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Upset as sexiest group of bankers gets demoted in new world order

Bank of America and Citigroup were among the first. Last year, the two U.S. banks began crowing about the virtues of their corporate client base in fixed income sales and trading. Corporate clients provided "scale and stability," said Citi CFO John Gerspach. Corporate clients provided solid traded revenues, echoed Brian Moynihan at Bank of America. As of this year, other banks appear to be reaching the same conclusion. And it's a conclusion that's upsetting the established hierarchy in their sales and trading businesses.

Deutsche Bank offers the clearest example of the new world order. The German bank's new-new strategy, announced earlier this month, involves the reorientation of its global markets business as a "corporate led business." Barclays appears to be pursuing a similar strategy. During the most recent investor call, CEO Jes Staley said that Tim Throsby's mission as CEO of the investment bank is to 'sweat the balance sheet' and make the most of corporate clients in the style of J.P. Morgan.

Corporate clients' advantages are evident in the top line. Last summer, J.P. Morgan's banking analysts noted that the banks which focused on corporate clients were achieving better revenue growth in fixed income currencies and commodities (FICC) sales and trading than the banks which focused on institutional clients. The former include the likes of HSBC and J.P. Morgan. The latter include the likes of Deutsche Bank and Goldman Sachs.

As the chart below shows, J.P. Morgan's analysts were onto something. Corporate-focused FICC businesses trounced their institutionally-focused rivals for in terms of revenue growth last year. Unlike institutions, corporates have to make transactions for hedging purposes, irrespective of market volatility. As Oliver Wyman and Morgan Stanley pointed out in their report this month, corporate-focused trading businesses also tend to be less capital intensive than institutionally focused ones. Corporate transactions are simpler and don't require banks to risk their own balance sheets. Corporate clients therefore offer faster growth and higher returns.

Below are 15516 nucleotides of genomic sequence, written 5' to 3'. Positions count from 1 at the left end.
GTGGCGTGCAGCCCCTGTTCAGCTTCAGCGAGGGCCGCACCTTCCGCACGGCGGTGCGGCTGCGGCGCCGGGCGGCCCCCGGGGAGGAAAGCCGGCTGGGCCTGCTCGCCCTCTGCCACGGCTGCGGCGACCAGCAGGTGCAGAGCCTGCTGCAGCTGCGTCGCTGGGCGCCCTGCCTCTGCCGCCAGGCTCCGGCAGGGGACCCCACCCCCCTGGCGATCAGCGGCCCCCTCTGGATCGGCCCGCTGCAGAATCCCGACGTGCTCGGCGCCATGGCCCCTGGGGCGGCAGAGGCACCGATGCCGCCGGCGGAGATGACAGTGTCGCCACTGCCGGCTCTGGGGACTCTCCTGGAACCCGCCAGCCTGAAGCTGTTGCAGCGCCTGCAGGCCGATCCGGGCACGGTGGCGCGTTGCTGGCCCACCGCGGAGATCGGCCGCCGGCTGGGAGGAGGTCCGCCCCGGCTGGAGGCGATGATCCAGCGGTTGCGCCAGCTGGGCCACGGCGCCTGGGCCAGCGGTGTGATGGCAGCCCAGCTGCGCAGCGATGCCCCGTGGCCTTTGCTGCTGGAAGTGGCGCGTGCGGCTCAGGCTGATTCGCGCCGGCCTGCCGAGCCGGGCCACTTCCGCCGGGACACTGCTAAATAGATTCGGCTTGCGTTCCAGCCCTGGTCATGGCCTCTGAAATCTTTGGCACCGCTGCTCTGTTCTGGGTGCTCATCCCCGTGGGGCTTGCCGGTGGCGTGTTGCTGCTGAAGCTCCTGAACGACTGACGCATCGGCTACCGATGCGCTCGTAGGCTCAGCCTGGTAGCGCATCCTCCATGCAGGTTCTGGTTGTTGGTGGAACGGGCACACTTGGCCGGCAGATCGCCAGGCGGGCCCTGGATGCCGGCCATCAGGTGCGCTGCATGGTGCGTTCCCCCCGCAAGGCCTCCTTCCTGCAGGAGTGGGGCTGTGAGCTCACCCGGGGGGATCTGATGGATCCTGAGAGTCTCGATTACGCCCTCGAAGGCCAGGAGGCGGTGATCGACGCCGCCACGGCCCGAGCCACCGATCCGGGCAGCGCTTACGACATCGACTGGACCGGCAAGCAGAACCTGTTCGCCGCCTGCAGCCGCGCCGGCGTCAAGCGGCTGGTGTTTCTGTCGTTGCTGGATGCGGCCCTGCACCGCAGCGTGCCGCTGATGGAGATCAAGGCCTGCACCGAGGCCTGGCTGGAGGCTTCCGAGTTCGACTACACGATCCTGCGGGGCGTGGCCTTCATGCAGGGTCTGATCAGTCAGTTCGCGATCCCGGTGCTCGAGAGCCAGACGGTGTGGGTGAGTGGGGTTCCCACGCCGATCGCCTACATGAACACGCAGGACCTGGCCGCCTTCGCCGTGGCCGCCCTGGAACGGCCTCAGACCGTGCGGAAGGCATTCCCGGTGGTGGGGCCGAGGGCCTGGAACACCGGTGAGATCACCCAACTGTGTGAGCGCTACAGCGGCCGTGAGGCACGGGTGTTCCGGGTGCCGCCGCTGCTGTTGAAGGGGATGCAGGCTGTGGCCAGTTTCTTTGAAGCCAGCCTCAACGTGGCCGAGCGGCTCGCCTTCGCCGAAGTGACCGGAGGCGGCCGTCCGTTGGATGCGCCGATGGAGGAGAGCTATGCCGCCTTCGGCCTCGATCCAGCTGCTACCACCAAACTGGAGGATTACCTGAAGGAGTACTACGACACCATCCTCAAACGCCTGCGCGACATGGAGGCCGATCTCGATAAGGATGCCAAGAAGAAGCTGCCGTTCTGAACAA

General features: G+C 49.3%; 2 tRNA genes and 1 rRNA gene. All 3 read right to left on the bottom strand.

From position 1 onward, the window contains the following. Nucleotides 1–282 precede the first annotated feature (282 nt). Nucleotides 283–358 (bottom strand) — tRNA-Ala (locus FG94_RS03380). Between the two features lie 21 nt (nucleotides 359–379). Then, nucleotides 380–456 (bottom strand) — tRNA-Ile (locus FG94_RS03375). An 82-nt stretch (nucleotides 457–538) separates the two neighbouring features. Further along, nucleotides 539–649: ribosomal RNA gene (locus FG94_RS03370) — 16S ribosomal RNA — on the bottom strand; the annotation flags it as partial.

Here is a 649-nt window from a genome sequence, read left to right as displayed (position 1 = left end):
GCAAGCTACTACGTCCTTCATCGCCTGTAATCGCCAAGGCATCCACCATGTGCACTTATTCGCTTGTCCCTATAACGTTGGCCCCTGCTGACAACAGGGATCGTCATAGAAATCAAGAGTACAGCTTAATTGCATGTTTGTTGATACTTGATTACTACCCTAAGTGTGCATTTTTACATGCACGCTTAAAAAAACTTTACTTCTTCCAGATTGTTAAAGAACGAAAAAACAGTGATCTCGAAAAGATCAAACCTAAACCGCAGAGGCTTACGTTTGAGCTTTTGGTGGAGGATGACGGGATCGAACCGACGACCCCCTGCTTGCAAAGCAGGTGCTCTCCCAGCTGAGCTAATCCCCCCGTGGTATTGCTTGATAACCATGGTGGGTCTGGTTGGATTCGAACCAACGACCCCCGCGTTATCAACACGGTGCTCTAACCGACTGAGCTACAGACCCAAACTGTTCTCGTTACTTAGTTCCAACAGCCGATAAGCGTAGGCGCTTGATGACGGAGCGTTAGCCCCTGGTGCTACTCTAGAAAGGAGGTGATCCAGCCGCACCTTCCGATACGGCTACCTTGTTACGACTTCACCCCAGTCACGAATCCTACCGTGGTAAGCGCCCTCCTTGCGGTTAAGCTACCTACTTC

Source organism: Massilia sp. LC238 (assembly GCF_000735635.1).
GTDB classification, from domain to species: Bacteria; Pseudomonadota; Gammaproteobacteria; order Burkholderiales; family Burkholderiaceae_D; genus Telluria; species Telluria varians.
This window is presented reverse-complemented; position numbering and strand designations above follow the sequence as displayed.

Deutsche's new strategy looks like a no-brainer.

What is a "corporate client"? Deutsche defines them as, "corporations, infrastructure firms, private equity partnerships, governments, insurance companies, banks and other non-bank financial institutions." By comparison, Deutsche defines institutional clients as, "institutional investors, banks, clearing houses and pension funds." This is a broader definition of corporate clients than usual, but it still marks a departure from the norm. It reflects that the historically "sexy" salespeople and traders who work with institutional investors and (we assume) hedge funds, are out of favour. The blander markets professionals who work with the Unilevers and the insurers and the treasury departments are in.

This is a shock to the banking system. All the more so because corporate sales teams are tiny and institutional sales teams are huge. "Corporate teams are at the less sexy end of the spectrum," says one fixed income headhunter. "These are the guys who help manufacturers in Manchester hedge against their sterling exposure. It's just not as sophisticated or interesting as, say, working with a billion dollar hedge fund that wants to inflation-proof its portfolio."

This isn't to say that Deutsche is ditching its institutional focus. The German bank will still have institutional clients in future, it's just that they'll be less important to its overall strategy. In rates, for example, growth won't come from the bank's hedge fund clients (who, in any case, proved unreliable during its hour of need last September) but from "strategic partnerships" with the pensions and insurance industry. In the circumstances it's no coincidence that Dixit Joshi, former head of the Institutional Clients Group (ICG) at Deutsche has become the bank's treasurer or that senior institutional salespeople are leaving. 

Not all banks are using 2017 to reorient towards corporates. Goldman Sachs, for example, remains institutionally focused, with a consumer lending business on the side. Credit Suisse is pursuing its strategy of, "serving ultra-high-net-worth individual and entrepreneur clients" and cross-selling across its private and investment bank. Overall, however, Oliver Wyman expects that the shift towards corporate clients could diminish banks' institutional revenues by $2bn to $4bn in the next few years. Suddenly, those sexy hedge fund sales jobs don't look like such a good place to be after all.


AUTHORSarah Butcher Global Editor

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